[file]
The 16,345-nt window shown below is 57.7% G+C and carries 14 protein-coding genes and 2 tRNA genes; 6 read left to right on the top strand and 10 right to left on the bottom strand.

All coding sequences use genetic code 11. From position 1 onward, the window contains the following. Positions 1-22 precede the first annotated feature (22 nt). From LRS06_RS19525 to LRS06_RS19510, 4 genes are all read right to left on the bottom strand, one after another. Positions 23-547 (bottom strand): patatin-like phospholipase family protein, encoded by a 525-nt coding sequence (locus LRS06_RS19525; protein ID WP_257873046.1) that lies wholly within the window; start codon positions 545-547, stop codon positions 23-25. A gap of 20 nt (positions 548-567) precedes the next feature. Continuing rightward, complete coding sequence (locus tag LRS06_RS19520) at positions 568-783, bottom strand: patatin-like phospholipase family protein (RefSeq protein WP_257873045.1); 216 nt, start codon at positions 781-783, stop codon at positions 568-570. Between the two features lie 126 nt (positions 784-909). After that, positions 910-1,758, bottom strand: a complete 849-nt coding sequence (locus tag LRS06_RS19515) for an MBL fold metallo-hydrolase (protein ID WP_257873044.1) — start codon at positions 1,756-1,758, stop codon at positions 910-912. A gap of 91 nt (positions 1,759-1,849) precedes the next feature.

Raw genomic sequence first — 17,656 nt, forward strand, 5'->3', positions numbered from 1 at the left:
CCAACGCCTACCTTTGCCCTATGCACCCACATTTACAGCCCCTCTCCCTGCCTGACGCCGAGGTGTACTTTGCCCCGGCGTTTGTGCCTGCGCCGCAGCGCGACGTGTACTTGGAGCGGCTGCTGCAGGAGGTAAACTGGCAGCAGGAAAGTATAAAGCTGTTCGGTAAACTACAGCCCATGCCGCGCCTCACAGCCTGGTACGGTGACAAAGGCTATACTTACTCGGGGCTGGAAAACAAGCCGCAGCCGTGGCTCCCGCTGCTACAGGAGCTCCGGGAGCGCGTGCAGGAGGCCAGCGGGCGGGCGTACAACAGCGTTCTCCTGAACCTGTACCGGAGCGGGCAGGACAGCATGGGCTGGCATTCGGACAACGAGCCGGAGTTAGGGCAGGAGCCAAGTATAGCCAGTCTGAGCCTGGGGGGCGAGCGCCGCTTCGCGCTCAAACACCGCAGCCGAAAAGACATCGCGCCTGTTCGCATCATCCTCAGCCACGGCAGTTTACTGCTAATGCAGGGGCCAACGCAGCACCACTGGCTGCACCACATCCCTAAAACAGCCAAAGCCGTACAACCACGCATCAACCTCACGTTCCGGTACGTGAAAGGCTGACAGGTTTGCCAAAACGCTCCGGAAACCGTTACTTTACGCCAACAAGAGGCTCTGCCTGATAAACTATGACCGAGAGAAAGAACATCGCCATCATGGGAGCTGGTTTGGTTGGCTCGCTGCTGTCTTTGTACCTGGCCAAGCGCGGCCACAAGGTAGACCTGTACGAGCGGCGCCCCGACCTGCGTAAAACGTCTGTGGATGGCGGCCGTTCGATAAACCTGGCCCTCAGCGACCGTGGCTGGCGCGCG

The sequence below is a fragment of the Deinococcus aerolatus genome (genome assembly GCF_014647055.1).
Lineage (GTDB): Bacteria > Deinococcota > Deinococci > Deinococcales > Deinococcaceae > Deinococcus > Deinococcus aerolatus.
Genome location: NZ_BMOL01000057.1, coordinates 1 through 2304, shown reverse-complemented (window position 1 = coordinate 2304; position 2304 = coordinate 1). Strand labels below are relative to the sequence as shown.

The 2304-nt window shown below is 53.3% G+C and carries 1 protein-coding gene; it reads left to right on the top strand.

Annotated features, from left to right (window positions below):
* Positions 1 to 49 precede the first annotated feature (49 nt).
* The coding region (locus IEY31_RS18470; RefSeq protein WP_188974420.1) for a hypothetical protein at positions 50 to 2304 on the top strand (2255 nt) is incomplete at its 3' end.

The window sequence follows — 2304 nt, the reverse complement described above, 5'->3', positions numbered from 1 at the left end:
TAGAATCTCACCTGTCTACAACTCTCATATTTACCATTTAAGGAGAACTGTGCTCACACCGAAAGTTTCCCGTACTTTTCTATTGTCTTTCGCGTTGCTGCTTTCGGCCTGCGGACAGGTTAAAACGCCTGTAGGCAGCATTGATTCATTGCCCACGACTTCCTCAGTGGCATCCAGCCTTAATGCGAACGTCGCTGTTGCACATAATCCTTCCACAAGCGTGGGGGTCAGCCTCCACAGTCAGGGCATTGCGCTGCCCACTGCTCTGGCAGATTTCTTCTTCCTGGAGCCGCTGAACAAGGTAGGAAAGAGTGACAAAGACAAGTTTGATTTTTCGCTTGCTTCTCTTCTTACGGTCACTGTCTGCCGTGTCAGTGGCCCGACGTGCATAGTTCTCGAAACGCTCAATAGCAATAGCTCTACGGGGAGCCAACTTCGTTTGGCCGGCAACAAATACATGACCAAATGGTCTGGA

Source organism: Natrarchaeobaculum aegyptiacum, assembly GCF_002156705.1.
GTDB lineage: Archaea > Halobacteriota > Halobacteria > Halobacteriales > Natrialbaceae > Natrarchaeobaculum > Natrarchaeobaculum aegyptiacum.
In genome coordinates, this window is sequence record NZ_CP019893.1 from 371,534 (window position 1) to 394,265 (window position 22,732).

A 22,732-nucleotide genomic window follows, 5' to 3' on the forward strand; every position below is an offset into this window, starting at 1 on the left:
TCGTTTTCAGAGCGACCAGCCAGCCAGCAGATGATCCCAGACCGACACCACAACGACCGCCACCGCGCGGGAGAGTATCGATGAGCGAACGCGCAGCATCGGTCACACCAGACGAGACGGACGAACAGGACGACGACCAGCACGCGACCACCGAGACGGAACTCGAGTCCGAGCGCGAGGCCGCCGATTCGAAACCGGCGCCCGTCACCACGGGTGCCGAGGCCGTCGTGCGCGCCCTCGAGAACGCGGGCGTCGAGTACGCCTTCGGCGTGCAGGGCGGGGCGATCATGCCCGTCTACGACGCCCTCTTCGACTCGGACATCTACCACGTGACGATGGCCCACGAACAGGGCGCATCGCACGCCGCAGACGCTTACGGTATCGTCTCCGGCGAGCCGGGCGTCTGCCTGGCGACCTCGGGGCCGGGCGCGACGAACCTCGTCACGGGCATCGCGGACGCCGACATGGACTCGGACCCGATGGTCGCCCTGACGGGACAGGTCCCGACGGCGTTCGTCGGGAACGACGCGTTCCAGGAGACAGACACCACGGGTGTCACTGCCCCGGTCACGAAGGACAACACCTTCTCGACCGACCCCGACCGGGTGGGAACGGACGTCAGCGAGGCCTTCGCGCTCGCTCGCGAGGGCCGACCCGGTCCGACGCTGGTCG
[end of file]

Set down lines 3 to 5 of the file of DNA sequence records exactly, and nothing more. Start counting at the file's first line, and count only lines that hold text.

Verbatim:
Raw genomic sequence first — 17,656 nt, forward strand, 5'->3', positions numbered from 1 at the left:
CCAACGCCTACCTTTGCCCTATGCACCCACATTTACAGCCCCTCTCCCTGCCTGACGCCGAGGTGTACTTTGCCCCGGCGTTTGTGCCTGCGCCGCAGCGCGACGTGTACTTGGAGCGGCTGCTGCAGGAGGTAAACTGGCAGCAGGAAAGTATAAAGCTGTTCGGTAAACTACAGCCCATGCCGCGCCTCACAGCCTGGTACGGTGACAAAGGCTATACTTACTCGGGGCTGGAAAACAAGCCGCAGCCGTGGCTCCCGCTGCTACAGGAGCTCCGGGAGCGCGTGCAGGAGGCCAGCGGGCGGGCGTACAACAGCGTTCTCCTGAACCTGTACCGGAGCGGGCAGGACAGCATGGGCTGGCATTCGGACAACGAGCCGGAGTTAGGGCAGGAGCCAAGTATAGCCAGTCTGAGCCTGGGGGGCGAGCGCCGCTTCGCGCTCAAACACCGCAGCCGAAAAGACATCGCGCCTGTTCGCATCATCCTCAGCCACGGCAGTTTACTGCTAATGCAGGGGCCAACGCAGCACCACTGGCTGCACCACATCCCTAAAACAGCCAAAGCCGTACAACCACGCATCAACCTCACGTTCCGGTACGTGAAAGGCTGACAGGTTTGCCAAAACGCTCCGGAAACCGTTACTTTACGCCAACAAGAGGCTCTGCCTGATAAACTATGACCGAGAGAAAGAACATCGCCATCATGGGAGCTGGTTTGGTTGGCTCGCTGCTGTCTTTGTACCTGGCCAAGCGCGGCCACAAGGTAGACCTGTACGAGCGGCGCCCCGACCTGCGTAAAACGTCTGTGGATGGCGGCCGTTCGATAAACCTGGCCCTCAGCGACCGTGGCTGGCGCGCG

The sequence below is a fragment of the Deinococcus aerolatus genome (genome assembly GCF_014647055.1).